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Leeds and Millwall players send warning to fans in bid to prevent trouble at match

Leeds and Millwall players send a warning to fans in a bid to prevent trouble at the upcoming match, which will be televised.

The rivalry between the two despite being over 170 miles (270 km) apart, is said to have really began in League One during the 2007–08 season, with disorder and violent clashes between both sets of fans and the police at Elland Road.

It continued into the 2008–09 season; with both the teams battling for promotion to the Championship, culminating in Millwall knocking Leeds out of the League One playoffs at the semi final stage.

As a result of fighting and disorder between supporters in 2007, kick off in future fixtures between the sides had been put an earlier time with matches heavily policed at The Den by the Metropolitan Police and at Elland Road by the West Yorkshire Police.

An ‘anti-hooligan operation’ was put into place by West Yorkshire Police in 2010 for Millwall fans to exchange vouchers for tickets at Woolley Edge service station, which limited the number of supporters attending away games at Elland Road.

In years since then, there have been reports of windows of buses being smashed, violent clashes, restricted crowds, goading from fans and players, ‘obscene’ chanting and fans being escorted to and from games.

Both clubs tweeted ahead of this Sunday’s meeting: “Our players can’t wait to play in an incredible atmosphere and entertain supporters.

“It’s important that the match is memorable for all the right reasons and we all contribute towards making the experience as positive and as safe as possible.”

In the clip, uploaded via the club’;s social media on Thursday, they say: “We can’t wait to welcome you at the Den this Sunday for what promises to be a passionate encounter.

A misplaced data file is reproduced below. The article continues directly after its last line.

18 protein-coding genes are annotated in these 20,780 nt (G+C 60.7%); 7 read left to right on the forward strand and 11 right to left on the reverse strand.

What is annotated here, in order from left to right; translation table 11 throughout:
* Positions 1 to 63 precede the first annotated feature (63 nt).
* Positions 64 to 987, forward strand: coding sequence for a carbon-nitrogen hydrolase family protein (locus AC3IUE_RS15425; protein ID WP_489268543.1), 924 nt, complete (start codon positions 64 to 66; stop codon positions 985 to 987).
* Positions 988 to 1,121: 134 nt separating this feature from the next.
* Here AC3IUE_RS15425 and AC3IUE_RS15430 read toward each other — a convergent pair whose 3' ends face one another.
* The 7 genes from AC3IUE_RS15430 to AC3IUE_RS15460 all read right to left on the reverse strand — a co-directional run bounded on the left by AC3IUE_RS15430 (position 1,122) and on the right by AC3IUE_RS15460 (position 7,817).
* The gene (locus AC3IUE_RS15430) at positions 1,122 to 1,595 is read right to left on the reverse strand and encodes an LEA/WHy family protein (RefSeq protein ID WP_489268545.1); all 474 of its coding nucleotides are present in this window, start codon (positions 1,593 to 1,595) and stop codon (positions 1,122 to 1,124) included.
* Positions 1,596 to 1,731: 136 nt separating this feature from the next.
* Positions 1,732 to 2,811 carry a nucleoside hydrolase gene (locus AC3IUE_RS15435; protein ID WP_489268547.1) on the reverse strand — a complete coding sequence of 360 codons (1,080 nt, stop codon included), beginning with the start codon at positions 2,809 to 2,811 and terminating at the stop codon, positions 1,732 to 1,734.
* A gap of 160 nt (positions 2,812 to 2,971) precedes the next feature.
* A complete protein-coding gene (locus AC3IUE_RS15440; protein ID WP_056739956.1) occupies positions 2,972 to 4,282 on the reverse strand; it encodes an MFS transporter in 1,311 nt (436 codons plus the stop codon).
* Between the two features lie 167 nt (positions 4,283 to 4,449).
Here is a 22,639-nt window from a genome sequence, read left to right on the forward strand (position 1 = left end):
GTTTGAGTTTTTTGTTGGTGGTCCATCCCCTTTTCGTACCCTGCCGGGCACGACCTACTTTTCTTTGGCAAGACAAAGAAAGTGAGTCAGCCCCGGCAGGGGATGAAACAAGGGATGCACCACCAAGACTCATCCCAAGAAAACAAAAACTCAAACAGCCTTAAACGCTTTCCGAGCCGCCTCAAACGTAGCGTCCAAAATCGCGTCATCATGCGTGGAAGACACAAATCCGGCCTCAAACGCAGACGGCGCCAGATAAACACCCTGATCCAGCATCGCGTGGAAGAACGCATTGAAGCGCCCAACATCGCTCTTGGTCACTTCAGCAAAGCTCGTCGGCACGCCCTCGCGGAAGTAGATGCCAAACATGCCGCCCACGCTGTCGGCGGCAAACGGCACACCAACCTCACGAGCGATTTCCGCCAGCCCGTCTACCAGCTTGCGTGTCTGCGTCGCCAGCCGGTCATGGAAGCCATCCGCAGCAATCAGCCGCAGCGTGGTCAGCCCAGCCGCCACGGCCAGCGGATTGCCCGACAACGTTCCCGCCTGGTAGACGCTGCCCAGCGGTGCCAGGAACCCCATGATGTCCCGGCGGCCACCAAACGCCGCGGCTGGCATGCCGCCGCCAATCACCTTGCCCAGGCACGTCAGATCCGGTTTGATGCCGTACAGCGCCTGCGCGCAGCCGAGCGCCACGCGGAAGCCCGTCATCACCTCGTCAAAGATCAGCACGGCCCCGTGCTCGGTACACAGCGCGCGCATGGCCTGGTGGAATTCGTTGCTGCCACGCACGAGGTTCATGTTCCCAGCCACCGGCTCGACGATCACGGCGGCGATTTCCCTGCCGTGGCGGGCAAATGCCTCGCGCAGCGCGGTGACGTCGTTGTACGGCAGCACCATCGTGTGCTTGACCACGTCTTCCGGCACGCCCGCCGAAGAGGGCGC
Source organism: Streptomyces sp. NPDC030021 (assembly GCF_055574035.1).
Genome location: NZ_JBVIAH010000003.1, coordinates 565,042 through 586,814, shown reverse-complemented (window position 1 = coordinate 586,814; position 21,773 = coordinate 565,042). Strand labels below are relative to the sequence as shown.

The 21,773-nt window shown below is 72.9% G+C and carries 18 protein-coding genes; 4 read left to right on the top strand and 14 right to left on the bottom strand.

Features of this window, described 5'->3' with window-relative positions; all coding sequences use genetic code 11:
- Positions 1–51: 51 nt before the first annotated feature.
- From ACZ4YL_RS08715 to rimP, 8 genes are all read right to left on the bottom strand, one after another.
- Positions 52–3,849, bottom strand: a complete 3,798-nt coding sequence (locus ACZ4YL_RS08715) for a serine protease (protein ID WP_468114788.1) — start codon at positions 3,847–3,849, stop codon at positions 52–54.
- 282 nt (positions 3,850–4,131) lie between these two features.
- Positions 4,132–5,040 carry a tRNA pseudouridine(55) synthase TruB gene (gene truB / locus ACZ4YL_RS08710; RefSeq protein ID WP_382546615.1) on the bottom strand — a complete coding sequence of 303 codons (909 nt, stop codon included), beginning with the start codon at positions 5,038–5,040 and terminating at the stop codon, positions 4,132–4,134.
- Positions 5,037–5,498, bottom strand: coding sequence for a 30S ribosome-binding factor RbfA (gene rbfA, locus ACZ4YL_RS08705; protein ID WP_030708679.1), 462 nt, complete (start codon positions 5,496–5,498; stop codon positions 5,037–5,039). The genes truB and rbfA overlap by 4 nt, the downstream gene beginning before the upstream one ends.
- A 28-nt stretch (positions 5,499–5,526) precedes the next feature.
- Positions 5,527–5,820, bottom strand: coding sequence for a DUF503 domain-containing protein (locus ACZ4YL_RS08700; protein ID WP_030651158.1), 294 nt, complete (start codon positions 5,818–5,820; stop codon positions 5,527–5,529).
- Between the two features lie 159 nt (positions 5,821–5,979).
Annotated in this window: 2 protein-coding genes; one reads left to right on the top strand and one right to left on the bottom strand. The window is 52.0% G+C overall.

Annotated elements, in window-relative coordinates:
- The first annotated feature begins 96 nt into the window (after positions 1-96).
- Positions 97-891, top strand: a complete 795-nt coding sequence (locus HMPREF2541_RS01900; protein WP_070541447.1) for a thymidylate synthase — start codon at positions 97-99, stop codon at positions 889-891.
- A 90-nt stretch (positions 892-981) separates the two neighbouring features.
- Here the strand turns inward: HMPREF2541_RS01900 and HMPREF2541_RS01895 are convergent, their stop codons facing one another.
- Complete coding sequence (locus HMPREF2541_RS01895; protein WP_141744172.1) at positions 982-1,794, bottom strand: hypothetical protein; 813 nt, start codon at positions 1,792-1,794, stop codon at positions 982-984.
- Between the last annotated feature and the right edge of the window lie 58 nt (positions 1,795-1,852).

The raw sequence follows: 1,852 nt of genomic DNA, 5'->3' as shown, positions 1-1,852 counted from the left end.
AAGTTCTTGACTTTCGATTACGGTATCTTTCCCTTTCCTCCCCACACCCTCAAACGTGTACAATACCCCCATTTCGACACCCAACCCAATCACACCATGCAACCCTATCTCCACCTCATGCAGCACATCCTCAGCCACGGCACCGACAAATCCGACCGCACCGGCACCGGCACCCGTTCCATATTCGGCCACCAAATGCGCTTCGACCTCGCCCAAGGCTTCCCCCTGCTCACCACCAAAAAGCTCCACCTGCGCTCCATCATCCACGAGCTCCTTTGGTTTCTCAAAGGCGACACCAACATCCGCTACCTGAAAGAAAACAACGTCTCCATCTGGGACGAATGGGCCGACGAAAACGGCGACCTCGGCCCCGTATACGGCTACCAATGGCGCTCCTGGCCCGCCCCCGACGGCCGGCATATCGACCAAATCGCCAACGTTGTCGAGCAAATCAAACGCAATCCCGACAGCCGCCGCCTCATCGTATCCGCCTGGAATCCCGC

“It’s the passion and love for your club that makes atmospheres like this so special.

“While we as players, staff and fans want to see and play in passionate atmospheres, we can’t allow this to boil over to the point where people’s match day experiences are affected in a negative way.

“Anti-discriminatory and tragedy chants as well as anti-social behaviour are not tolerated at The Den or anywhere else in football.

“Not only will you face severe consequences if found guilty of committing such crimes, your club will also suffer heavy financial consequences.

“It doesn’t matter if it’s one person or a group that’s been found guilty, your club will be punished.

“Both clubs have suffered tragic losses to their respective families in recent history.

“Chanting about either is entirely unacceptable and will not be tolerated by either club or the governing body.

“Don’t put yourself or your club at risk. Let’s make this matchday an enjoyable experience for all.

“Have a safe journey to The Den and we will see you soon.Love football. Protect the game.”

The Crown Prosecution Service said in a statement to the Mirror: “The CPS has updated its prosecution guidance on football related offences which reconfirms that tragedy-related abuse can be prosecuted as a public order offence.

“The guidance, which assists prosecutors when making legal decisions on cases, set out how lawyers can apply for Football Banning Orders which not only stop fans attending matches, but also can impose other restrictions, such as not being able to travel to certain areas, or be allowed in pubs at game time and travel during tournament times.

“Tragedy-related abuse is when fans sing, chant or gesture offensive messages about disasters or accidents involving players or fans. This can have a devastating impact on the bereaved and their communities.

“Sport is for everyone to enjoy, and this type of behaviour jeopardises that. The guidance also includes reference to other hate crimes, such as homophobic or racist chanting or gestures, and pitch incursion.”

CPS’ lead prosecutor for sport, Douglas Mackay, adds: “A small minority of so-called fans are both damaging the reputation of the sport and more importantly this offending has a devastating impact on the families of victims of tragedies and the communities connected closely to these events.

“This updated guidance sends the clear message that this vile behaviour will not be tolerated. We want supporters to passionately enjoy our national sport without crossing the line into criminality.”

The FA’s chief executive Mark Bullingham added: “Tragedy related abuse is completely unacceptable and has no place in our game.

“This behaviour is highly offensive and can have a lasting effect on the families, friends and communities who have been devastatingly impacted by these events. We welcome the new guidance from the CPS to tackle incidents of this nature.”

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